The Afrika Tikkun Foundation has raised concerns about the impact of the proposed anti-terrorism and anti-fraud bill on non-governmental organisations (NGOs) in South Africa.
South Africa has until the end of October to prove that it has the means to stop and prevent financial crimes or be greylisted by the Financial Action Task Force (FATF).
The FATF is an intergovernmental organisation aimed at combating money laundering and terrorism financing. Countries that have serious shortcomings in their money-laundering and terrorism financing policies and systems are placed on their grey list.
Last year, the FATF reported that South Africa had several shortcomings in its fight against financial crimes.
By the end of October, the country must submit a report to the FATF showing its plans to fight crime. If the deadline is missed, the country will likely be greylisted in 2023.
The General Laws (Anti-Money Laundering and Combating Terrorism Financing) Amendment Bill was tabled in Parliament in August, to avoid greylisting.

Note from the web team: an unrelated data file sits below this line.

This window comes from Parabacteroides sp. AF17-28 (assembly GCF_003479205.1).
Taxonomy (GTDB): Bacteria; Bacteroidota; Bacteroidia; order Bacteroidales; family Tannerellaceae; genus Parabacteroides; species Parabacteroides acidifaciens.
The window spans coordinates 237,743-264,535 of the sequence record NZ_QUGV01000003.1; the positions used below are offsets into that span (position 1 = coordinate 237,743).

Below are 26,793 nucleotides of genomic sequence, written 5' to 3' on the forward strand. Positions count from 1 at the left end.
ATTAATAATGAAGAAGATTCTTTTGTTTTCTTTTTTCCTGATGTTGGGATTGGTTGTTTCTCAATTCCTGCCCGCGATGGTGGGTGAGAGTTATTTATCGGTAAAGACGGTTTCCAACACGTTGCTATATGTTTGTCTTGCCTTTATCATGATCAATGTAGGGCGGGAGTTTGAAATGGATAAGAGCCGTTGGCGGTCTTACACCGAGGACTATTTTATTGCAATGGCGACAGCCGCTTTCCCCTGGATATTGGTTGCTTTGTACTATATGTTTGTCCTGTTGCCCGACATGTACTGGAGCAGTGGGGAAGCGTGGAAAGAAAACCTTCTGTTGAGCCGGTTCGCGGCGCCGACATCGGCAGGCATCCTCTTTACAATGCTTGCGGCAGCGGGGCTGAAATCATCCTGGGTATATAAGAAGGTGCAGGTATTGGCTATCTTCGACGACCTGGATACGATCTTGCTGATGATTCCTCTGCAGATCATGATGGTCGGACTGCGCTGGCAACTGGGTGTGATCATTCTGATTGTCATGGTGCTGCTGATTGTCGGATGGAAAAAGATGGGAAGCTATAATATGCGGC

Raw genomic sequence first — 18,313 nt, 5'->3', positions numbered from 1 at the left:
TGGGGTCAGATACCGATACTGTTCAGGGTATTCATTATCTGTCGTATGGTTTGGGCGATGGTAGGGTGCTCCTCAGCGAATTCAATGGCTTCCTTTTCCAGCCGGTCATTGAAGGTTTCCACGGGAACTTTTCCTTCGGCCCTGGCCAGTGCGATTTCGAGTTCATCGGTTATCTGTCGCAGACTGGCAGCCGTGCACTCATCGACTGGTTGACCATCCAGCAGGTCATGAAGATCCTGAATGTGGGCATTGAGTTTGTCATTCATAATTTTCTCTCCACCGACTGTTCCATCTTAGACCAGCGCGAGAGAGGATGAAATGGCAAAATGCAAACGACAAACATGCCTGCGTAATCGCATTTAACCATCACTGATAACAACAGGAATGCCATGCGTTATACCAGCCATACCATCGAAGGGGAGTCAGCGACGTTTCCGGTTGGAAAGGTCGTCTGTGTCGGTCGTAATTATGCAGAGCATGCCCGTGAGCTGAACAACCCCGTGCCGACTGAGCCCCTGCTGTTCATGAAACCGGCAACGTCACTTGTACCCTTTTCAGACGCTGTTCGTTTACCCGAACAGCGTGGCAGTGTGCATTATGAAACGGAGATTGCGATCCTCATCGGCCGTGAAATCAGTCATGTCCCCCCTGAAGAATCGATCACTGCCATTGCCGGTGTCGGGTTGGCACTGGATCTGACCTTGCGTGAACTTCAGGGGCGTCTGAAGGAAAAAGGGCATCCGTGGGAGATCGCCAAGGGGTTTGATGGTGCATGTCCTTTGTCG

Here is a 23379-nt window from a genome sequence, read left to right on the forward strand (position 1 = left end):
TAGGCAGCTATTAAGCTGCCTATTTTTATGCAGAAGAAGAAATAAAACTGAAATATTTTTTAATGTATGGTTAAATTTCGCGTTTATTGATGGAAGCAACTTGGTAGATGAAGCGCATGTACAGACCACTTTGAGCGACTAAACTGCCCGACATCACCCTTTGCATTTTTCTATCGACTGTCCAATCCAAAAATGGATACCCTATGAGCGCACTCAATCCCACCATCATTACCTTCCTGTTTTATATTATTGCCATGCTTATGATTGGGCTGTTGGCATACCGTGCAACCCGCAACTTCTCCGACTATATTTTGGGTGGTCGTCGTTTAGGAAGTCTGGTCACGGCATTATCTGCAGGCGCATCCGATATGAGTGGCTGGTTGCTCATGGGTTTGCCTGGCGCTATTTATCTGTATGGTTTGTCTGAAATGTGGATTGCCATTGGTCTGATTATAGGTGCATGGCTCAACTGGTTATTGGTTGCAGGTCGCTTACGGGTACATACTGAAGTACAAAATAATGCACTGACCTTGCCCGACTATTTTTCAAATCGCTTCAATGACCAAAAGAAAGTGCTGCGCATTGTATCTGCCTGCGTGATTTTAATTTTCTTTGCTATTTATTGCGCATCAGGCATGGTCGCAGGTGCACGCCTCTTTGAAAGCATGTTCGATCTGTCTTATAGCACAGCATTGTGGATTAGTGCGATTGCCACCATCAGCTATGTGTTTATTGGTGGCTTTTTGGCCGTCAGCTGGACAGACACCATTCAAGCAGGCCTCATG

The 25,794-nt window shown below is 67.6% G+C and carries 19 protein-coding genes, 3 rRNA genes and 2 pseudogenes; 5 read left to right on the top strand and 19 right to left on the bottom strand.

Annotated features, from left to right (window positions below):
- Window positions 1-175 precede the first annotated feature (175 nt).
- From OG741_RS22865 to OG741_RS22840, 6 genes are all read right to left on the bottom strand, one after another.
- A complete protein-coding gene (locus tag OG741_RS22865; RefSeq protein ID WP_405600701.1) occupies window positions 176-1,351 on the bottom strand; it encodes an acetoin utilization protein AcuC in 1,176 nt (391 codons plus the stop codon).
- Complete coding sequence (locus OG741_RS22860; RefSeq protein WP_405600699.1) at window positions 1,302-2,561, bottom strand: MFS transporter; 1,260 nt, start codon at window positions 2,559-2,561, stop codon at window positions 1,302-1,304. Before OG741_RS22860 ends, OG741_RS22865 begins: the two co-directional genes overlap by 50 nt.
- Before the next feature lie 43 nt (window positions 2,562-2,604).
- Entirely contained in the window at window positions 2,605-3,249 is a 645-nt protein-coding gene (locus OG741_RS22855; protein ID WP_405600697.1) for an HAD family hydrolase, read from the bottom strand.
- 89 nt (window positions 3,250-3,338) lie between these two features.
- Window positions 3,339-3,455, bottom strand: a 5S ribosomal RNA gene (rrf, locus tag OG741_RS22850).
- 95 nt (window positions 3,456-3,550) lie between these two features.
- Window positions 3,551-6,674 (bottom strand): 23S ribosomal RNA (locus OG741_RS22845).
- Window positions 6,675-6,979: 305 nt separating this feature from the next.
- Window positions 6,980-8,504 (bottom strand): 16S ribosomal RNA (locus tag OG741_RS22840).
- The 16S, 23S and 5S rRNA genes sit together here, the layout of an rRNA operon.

Among other things, the bill calls for stringent controls over the funding of NGOs. The bill requires all trusts, companies, or other associations of persons established for a public purpose to register as NGOs. Mandatory registration will also be required from foreign non-profits operating in South Africa.
The Afrika Tikkun Foundation said while they supported the government meeting the FATF demands, the bill was likely to hurt the NGO sector.
"We support the move to have any organisations receiving funds from unregulated sources be registered. This is the only way to ensure that terrorist organisations and other criminal activities are not being funded via such entities. It is these very activities that threaten the good work of organisations working to uplift marginalised communities," Afrika Tikkun Group CEO Marc Lubner said.
"While we support any effort that ensures funds are legitimately received, it is also important to consider the impact such changes will have on legitimately run organisations that would require a transition period to fully comply with the new law.
"As such, we would, however, suggest that Parliament allow organisations more time to comply with the new requirements once the amendments are passed into law."
According to Lubner, the NGO sector in South Africa employs more than 200 000 people and receives about R17-billion in international funding.